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had to stop advancing its own democracy on the rest of the world. on capitol hill and in this administration, the biden administration, there is a lot of concern about cheney's treatment of the uighurs -- about chinese treatment of the uighurs and yet we all know there is a desire to figure out how to manage our relationship with china in a way that is mutually beneficial and not -- there is not an open military conflict. how do we bring all that together? how do we remain in any way true to our values of freedom and human rights and still managed to live successfully in a world
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with a china? sec. kissinger: when i was security advisor to president nixon, the united states had no diplomatic contact with china or any contact with china for 25 years. and mao was the leader in china. dramatic upheavals had been taking place in china. and great human suffering.
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at the same time, the greatest threat to the united states was the soviet union. it was the only other country that had nuclear weapons of any magnitude and it was developing its military. it was actually engaging in flights over berlin for the entire cold war. the additional challenge we had was the vietnam war, which we in the nixon administration inherited.
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a political environment for which we were not prepared historically. in america, the domestic opinion was obsessed with the vietnam war. some kind of order -- [indiscernible] under pressure. this is why we opened to china
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. i had the honor of being the first american diplomatic visitor to china. this is however relationship dish -- this is how our relationship began. in a position closer to both china and russia, committed to each other. to develop a basic strategy. i'm talking about 60 years ago.
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in 1976, five years after the opening of china, [indiscernible] there was next to no trade. in the next decade, trade developed. there was the uprising in tiananmen square. at that point, the economic relations with china were minimal.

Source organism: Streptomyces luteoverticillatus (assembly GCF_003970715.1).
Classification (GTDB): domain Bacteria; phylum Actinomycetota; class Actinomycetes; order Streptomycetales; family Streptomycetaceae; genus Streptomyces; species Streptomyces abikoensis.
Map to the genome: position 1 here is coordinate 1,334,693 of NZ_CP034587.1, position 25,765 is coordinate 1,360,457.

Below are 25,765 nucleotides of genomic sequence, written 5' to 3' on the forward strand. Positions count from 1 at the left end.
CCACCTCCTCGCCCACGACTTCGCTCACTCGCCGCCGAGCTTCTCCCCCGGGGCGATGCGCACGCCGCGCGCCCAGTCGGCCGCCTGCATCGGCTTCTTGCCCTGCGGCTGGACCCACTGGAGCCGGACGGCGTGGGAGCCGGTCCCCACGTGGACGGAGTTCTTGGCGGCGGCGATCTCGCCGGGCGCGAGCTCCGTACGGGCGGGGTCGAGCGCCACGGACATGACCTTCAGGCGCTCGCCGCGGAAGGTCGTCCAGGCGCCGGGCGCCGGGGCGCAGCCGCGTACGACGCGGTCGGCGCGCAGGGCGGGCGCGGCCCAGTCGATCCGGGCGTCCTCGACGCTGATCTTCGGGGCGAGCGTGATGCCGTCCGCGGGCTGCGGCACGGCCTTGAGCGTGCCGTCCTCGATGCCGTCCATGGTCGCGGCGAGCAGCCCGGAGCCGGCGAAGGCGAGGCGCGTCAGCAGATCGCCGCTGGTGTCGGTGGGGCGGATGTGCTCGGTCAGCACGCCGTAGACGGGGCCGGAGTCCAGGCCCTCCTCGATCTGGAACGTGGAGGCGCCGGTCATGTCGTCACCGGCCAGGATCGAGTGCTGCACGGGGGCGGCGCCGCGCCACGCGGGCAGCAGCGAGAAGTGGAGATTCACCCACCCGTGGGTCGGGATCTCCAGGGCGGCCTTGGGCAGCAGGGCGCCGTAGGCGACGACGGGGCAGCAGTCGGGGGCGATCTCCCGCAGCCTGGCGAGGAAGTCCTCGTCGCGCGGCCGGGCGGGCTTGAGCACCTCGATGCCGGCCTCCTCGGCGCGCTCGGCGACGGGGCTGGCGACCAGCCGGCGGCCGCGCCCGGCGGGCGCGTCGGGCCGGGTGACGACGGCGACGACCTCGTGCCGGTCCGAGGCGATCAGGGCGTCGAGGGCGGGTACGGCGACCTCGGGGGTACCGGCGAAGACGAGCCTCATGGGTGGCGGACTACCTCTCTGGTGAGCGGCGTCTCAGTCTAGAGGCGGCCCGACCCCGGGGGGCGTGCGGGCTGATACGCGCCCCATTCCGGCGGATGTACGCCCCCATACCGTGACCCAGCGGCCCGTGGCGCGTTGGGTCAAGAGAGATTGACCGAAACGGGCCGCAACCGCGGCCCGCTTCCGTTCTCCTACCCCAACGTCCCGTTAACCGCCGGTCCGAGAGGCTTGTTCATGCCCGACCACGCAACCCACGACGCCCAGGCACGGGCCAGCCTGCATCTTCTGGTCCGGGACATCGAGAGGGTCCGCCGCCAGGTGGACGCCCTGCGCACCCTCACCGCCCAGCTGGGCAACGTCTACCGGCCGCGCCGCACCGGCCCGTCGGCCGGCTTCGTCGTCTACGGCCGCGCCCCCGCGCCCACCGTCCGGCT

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trying to include significant human rights element. that did not get anywhere. that the economic relationship would produce more significant economic political compatibility .
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[indiscernible] so our question is what is the issue today? [indiscernible] that for the first time in modern history, had the capacity to extinguish itself in a finite period of time. we have developed the technology
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of a power that is beyond what anybody imagined. out of the nuclear issue, the high-tech issue. which in the field of artificial intelligence is at its essence based on the fact that man becomes a partner of machines. machines can be developed at our own judgment. a military conflict between high-tech powers --
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it should be avoided. on the other hand, -- i experienced in my youth the significance of oppressed people. how can we combine these two? i believe we must be in constant dialogue with china.
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we must not sacrifice them. in the united states, when you have negotiations, which i believe is necessary, the public thinks there is no strategic problem. then you weaken yourself by neglecting defense. how is it possible to maintain a spec data posture at the same
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time get into a consensual dialogue with the chinese to understand -- [indiscernible] but at the same time negotiate different conflicts and a collaborative effort. nobody has succeeded completely.
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it is usually one side or the other. that is the essence of the relationship that challenged the administration. i think alaska was a good example of that because it is not usual the opening statement of a diplomatic conference -- [indiscernible] but it also has the advantage of showing where we are and what we need to do.
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[indiscernible] the soviet union had no economic capacity. they had military technological capacity but they did not have the capacity china does. cheney is a huge economic power -- china is a huge economic power. it is a very challenging task for america. it is important we unite on that. and don't divide ourselves into one group that is in favor of the moral aspect and another in
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favor of the strategic aspect. the two have to be linked. sec. lieberman: that was an excellent statement. realistically balanced and very wise. who are faithful to our national values but also made clear how much is at stake in managing this relationship and make sure it does not break into open conflict and continue to talk to the chinese. i arrived in the senate in the late 1980's and i was at the middle of the discussions about china. the clinton administration in which the president and administration fought to integrate china into the global economy both for mutual economic